We ended the evening sat in a bar with the two women – two strangers – who’s selfie we photo bombed earlier in the evening, and that is in no small part due to the way that Dawn made us feel. Friendly, open, and a little bit silly.

30 Million Minutes is on tour now with dates currently running until December – I highly recommend getting to see if you can.

You Never Forget Your First Draft

Last week I grandly proclaimed that I was aiming to have my novel finished by the end of the year. Now, eight days later – about 5% of the way through the remainder of the year – how am I doing?

It’s not going very well. In fact, it’s not going at all.

That’s not to say I’ve done no writing, just done nothing on the novel. I’ve started clearing through my bedroom, and started on the big pile of papers on my bedside table.

I’ve got a load of pads and notebooks, which I’ve used over the years to start bits and pieces, which I’ve never finished. I’ve always refused to throw them away because you never know when you might want to pick them up again.

I started digitising them this week, by typing them up on my laptop so that I can get rid of some of the clutter.

Lordy, there’s some nonsense there, though. The grammar’s all over the place, the story is non-existent, and the handwriting’s not too great either. However, there are some good bits (I’m particularly proud of a Meatloaf joke that I put into one piece) and if there’s only one good bit then it’s been worth doing this exercise.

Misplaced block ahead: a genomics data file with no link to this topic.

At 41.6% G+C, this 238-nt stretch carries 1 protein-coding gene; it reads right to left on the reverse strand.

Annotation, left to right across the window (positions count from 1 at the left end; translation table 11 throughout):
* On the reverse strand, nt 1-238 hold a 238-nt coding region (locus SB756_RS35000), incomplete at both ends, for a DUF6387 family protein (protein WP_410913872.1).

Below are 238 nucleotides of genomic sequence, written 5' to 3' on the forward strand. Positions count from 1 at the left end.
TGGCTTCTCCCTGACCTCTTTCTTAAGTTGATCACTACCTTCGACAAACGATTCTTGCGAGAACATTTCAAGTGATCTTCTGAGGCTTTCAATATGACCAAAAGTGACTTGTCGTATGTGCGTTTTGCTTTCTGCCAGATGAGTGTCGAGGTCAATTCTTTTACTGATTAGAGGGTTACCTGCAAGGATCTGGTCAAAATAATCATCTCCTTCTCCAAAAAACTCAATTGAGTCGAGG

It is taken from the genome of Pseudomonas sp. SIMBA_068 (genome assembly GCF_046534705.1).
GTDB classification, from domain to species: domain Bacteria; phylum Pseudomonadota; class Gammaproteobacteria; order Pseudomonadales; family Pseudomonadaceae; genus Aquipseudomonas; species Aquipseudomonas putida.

I’m still making my way through the papers, but some of them include some of the material that I wrote three years ago for the sequel to Memories of a Murder. The plot has changed since then, but some of the elements are still there, so much of that is probably salvageable.

So, I did slightly under represent myself when I’d written 0% – assuming I can find room for that Meatloaf joke, I’m 0.03% done.

The Best That I Can Be

I’ve failed a bit over the last few weeks at writing updates for this blog. I was given a promotion in May, which led to increased responsibility at work. I hesitated for a bit before I accepted the promotion – over various different aspects – but one of the things I was considering was my writing.

I knew that taking the role would lead to more work for me, and that it would invariably lead to working longer hours, maybe even overtime at the weekend. In short, it would cut into my writing time.

I didn’t have to accept the promotion, I could have stayed doing what I was doing. So what pushed me into accepting? It wasn’t money. It wasn’t even the particulars of the new responsibilities, which at the time left me a little underwhelmed. What pushed me to accept was my drive to be the best that I can be.

I’m a sucker for computer games where you climb levels, whether that’s level after agonising level in Candy Crush, or gaining experience points in order to grow the strength of my Pokemon.

I don’t really measure myself against other people, I measure myself against me, and in everything I do, I try to be better than I have been previously.

I also fooled myself into thinking that I would always find the time to right. To be honest, I’ve not allowed that to happen.

But that doesn’t mean I did nothing. During a week in Brighton, followed by a week in Scotland – both for work – I managed to pin down the main plot of the second book. It’s three pages of about eighteen paragraphs that detail the main plot points. It likely won’t stay like that, but I now have the skeleton of where I want to go with it.

It took me eight years to write Memories of a Murder. This is another chance for me to better than I have been previously. Today is July 12th 2014, the day that I will officially begin to write my second novel.

I’m setting myself a target of the end of the year to be finished. I’m allowing myself to not reach that target, but as long as I’m finished by July 11th 2022, then I’ll be happy, because I did better than I did before.

I just need to not let work distract me too much. Wish me luck.